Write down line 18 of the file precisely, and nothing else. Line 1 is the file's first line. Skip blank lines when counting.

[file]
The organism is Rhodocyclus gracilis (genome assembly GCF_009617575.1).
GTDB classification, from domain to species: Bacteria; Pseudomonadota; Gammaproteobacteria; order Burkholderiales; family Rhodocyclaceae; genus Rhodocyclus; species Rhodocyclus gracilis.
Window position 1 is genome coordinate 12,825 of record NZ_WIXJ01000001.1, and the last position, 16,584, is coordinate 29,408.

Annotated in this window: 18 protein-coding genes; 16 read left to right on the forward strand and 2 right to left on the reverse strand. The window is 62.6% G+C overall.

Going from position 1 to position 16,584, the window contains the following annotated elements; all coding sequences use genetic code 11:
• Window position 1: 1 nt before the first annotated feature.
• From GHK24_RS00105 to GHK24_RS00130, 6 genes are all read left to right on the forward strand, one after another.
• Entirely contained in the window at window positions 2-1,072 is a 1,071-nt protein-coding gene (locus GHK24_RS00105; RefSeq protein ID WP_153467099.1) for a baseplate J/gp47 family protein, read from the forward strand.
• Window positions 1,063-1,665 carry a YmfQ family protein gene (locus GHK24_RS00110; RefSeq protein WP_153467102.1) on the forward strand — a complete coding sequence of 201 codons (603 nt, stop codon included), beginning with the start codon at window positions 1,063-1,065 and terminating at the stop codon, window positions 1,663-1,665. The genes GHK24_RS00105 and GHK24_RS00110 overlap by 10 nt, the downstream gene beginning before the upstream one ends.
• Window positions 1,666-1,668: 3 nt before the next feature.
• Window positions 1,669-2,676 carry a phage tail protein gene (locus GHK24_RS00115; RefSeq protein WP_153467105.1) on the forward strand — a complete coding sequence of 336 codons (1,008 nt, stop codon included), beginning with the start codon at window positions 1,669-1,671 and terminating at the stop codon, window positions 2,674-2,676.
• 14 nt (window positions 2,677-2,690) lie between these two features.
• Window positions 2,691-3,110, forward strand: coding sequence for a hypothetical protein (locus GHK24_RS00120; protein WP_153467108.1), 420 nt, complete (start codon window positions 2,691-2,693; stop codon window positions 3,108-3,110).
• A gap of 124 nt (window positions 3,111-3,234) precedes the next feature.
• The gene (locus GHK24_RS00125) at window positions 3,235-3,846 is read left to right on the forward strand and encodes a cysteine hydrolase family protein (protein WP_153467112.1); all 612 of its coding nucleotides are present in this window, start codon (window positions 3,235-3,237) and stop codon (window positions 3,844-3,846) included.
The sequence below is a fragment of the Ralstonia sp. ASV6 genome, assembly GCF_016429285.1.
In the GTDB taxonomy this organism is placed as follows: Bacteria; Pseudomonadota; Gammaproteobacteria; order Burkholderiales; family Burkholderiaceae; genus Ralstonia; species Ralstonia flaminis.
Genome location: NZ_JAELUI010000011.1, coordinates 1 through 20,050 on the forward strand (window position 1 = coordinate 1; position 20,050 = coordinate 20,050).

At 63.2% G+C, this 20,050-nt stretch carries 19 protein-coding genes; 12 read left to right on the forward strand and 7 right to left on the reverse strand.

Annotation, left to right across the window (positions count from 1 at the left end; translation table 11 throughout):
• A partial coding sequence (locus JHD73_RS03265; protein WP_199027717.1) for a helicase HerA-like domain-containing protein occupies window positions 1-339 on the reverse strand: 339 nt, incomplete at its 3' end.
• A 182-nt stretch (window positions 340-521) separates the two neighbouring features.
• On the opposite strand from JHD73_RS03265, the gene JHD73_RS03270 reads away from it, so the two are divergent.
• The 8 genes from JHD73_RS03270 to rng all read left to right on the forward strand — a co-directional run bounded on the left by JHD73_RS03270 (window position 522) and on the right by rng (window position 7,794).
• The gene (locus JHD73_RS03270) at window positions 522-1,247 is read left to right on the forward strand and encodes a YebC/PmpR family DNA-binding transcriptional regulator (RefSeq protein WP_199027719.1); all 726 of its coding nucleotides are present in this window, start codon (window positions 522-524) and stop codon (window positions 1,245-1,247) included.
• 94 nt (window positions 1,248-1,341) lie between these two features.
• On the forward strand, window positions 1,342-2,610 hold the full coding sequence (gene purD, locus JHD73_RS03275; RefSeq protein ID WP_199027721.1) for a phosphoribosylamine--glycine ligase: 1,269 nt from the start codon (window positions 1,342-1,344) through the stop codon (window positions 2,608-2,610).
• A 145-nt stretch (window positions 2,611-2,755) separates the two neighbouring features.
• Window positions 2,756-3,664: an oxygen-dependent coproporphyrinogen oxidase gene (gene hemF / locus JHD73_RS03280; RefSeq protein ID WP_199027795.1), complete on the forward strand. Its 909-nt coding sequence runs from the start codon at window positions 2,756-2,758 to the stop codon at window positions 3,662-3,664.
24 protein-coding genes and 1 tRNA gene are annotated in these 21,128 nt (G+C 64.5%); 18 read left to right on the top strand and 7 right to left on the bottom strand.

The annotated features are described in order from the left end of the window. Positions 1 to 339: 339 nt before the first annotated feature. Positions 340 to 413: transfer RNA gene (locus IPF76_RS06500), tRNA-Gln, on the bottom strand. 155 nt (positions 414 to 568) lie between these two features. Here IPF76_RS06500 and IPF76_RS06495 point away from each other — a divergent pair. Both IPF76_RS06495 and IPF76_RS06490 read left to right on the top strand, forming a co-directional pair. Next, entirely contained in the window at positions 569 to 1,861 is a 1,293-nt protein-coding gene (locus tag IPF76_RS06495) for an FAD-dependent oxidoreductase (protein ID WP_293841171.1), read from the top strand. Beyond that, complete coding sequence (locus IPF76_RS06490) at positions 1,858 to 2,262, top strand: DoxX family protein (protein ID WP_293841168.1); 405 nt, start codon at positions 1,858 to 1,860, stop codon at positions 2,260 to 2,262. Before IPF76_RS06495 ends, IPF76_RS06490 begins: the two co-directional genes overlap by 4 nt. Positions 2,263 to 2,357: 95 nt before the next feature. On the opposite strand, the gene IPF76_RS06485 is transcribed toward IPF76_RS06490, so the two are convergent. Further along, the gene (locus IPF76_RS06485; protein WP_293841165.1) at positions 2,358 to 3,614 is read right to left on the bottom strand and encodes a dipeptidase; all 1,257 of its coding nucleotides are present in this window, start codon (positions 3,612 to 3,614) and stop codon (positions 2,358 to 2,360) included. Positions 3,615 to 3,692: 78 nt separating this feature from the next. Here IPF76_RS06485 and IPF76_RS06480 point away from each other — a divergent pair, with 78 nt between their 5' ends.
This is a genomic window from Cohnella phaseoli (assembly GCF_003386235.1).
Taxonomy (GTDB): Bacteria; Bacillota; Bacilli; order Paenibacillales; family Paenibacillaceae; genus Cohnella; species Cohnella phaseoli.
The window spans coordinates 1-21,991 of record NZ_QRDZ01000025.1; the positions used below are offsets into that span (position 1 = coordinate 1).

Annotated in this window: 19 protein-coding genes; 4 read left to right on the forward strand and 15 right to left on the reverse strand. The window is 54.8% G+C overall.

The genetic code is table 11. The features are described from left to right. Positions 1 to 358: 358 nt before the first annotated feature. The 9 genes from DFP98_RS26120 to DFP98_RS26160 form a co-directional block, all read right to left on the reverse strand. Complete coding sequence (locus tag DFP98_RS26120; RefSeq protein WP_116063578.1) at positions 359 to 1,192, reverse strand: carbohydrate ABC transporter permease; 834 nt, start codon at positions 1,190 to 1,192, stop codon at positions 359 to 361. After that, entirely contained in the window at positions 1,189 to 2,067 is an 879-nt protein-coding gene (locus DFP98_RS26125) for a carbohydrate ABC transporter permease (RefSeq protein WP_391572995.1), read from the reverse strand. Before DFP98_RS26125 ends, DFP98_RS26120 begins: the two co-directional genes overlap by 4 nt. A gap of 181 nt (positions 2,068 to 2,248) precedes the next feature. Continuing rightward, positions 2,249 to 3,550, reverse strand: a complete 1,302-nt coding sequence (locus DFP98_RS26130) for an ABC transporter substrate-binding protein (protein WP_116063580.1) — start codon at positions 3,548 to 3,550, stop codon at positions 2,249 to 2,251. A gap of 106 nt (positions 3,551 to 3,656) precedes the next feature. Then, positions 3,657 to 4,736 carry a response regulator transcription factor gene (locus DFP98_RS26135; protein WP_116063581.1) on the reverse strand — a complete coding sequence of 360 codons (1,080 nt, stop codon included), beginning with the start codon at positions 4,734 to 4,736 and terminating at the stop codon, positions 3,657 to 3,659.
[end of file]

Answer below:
Genome location: NZ_JAELUI010000011.1, coordinates 1 through 20,050 on the forward strand (window position 1 = coordinate 1; position 20,050 = coordinate 20,050).